Spread Angle: How directional the light is emitted, set as the half-angle of the light source. Default is 90°. Smaller values mean that more light is emitted in the direction of the light and less to the sides. Note that very small spread angles can be problematic to sample and might lead to noise in the scene or no light being emitted at all if the light source is very small. If you need a very small spread angle, consider using a custom IES file instead. If you need parallel light rays, use the laser option of the area light instead (see below).
Shape/Size: See the Blender manual.
Laser: Turns this lamp into a laser that emits parallel light rays that start at its location (as opposed to the sun/distant lamps, which also emit parallel light rays but are always infinitely far away). The area lamp was chose to represent this LuxCore light because it can visualize the laser light radius. However the laser light source will emit light in a circle shape, not quadratic like the area lamp shows in the OpenGL viewport.
(Only available when light type is point, spot or area)
Power: The lamp power in watts.
Efficacy: The luminous efficacy in lumens/watt.
IES files are text files that allow to control the shape of the emitted light of a lamp. They are supported by the point and area lamps and by the emission material node. You can find a few links to sites offering IES files for download on the External Resources page.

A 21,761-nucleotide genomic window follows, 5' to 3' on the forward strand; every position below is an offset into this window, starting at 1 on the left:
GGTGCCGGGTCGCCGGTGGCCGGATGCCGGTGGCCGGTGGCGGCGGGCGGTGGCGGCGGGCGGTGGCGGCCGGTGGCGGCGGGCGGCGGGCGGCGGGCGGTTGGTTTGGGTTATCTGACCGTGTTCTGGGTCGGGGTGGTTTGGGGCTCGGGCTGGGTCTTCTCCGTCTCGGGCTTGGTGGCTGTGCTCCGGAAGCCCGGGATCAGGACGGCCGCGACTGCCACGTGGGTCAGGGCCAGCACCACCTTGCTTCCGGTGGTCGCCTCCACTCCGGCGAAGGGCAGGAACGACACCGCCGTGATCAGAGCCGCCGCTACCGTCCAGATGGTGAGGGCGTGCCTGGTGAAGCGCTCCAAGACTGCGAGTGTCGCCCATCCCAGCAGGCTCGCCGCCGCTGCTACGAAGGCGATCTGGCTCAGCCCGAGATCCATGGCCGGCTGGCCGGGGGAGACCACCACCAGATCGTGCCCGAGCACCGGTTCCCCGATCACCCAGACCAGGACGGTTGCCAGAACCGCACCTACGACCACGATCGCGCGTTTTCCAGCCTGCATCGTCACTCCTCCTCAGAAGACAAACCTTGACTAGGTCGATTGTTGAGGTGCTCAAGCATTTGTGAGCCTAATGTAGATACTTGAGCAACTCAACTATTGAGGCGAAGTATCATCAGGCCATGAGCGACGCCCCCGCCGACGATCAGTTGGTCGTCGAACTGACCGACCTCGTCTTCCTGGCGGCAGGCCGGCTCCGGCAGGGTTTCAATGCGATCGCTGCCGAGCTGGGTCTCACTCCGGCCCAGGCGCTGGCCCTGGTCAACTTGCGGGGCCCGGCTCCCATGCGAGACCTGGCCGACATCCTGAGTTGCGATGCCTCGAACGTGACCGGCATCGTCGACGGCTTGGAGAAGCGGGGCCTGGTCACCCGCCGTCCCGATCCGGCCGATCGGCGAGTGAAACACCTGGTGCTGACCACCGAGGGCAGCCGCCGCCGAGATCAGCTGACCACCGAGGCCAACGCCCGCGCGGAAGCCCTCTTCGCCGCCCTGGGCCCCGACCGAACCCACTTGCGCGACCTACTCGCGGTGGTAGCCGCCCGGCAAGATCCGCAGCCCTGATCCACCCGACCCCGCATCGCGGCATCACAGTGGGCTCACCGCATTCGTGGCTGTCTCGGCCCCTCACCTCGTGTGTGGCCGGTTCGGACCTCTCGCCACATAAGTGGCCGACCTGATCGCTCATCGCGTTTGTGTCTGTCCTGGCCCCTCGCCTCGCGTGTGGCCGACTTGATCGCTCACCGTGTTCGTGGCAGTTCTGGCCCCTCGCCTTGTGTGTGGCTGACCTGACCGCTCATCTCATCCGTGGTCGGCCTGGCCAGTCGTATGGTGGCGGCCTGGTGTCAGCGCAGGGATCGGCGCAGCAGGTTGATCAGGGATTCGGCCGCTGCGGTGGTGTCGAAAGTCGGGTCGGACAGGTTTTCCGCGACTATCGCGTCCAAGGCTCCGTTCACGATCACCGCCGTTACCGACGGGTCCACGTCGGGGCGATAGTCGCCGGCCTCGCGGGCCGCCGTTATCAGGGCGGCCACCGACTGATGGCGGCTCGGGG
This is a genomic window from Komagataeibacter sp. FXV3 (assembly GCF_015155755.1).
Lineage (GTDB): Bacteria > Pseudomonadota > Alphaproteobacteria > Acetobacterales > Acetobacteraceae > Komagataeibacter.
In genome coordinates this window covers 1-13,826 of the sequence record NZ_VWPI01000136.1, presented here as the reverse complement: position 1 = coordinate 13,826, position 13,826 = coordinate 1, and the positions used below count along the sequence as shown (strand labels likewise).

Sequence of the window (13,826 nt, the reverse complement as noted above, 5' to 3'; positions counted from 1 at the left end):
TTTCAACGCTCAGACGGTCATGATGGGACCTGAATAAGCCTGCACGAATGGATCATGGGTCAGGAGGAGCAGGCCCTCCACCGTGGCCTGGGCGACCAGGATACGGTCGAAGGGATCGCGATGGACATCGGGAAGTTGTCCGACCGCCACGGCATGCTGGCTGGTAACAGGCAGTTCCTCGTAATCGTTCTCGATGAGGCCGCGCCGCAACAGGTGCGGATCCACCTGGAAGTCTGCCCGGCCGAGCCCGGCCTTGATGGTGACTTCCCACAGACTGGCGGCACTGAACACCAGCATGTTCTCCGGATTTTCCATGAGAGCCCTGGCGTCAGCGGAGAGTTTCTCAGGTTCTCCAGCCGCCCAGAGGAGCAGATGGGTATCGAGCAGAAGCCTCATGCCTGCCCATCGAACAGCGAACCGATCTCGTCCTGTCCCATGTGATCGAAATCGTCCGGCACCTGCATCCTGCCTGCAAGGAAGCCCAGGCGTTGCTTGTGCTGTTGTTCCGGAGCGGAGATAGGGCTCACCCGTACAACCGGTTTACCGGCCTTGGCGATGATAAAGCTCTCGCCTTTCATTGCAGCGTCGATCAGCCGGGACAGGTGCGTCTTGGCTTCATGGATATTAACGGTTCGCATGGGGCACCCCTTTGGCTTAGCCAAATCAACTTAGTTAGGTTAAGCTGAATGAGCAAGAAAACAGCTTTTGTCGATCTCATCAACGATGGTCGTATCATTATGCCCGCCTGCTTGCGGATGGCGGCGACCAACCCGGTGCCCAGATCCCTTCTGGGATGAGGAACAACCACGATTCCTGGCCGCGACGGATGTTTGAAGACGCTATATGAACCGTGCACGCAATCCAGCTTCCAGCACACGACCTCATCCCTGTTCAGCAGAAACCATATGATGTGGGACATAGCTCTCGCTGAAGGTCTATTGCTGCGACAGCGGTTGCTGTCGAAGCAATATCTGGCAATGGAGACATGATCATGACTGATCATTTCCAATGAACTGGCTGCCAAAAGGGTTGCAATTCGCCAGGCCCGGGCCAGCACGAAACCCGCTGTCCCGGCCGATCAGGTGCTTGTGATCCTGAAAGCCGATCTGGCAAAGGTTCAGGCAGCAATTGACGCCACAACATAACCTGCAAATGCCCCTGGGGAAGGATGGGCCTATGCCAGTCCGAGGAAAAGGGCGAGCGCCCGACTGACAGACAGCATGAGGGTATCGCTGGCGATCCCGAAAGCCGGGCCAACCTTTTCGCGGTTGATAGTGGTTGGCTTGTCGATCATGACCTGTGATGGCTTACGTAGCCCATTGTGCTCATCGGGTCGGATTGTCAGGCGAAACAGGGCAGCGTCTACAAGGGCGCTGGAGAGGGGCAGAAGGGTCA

In BlendLuxCore, you can either link to an IES file in your filesystem somewhere, or you can copy the contents of the IES file into a text block inside Blender and select the text block as IES source in the lamp settings. The latter option has many advantages over simply linking to a file on disk.
For example, you could create a .blend file with many lights using IES files to use it as a library for your projects. If you use text blocks, they will be linked/appended along with the lamp when you link/append them into new projects. If you use the filepath option, the linked in lamps will probably no longer find their IES files.
Importance: How much processing power to spend on this light source compared to other light sources. Used to scale the light importance computed by the light strategy. For instance, if you set a uniform light strategy, a light with a user importance of 2.0 will be sampled 2 times more often than one with 1.0. If you use a power light strategy, the user importance will be multiplied by the light power.
When you manually set the importance, you usually also want to set the light strategy to uniform (so you have full control on how the lights are sampled).
Build Visibility Map: (only available if light type is Hemi) If enabled, the visibility map for the environment light source is computed at the start of a final render (not in viewport).
(Only available when sun or hemi type is selected)
Here you can enable/disable the visibility of the world background to the three light bounce types. This setting is not supported by the Bidir engine as of v2.0alpha7.
- Diffuse rays include for example the matte material, the matte base of the glossy material, the matte translucent material etc.
- Glossy rays include any "non-sharp" specular reflections/transmissions with a roughness setting, e.g. glossy coating, metal, rough glass etc.
- Specular rays include any "sharp" specular reflection/transmission without a roughness setting (glass and mirror materials)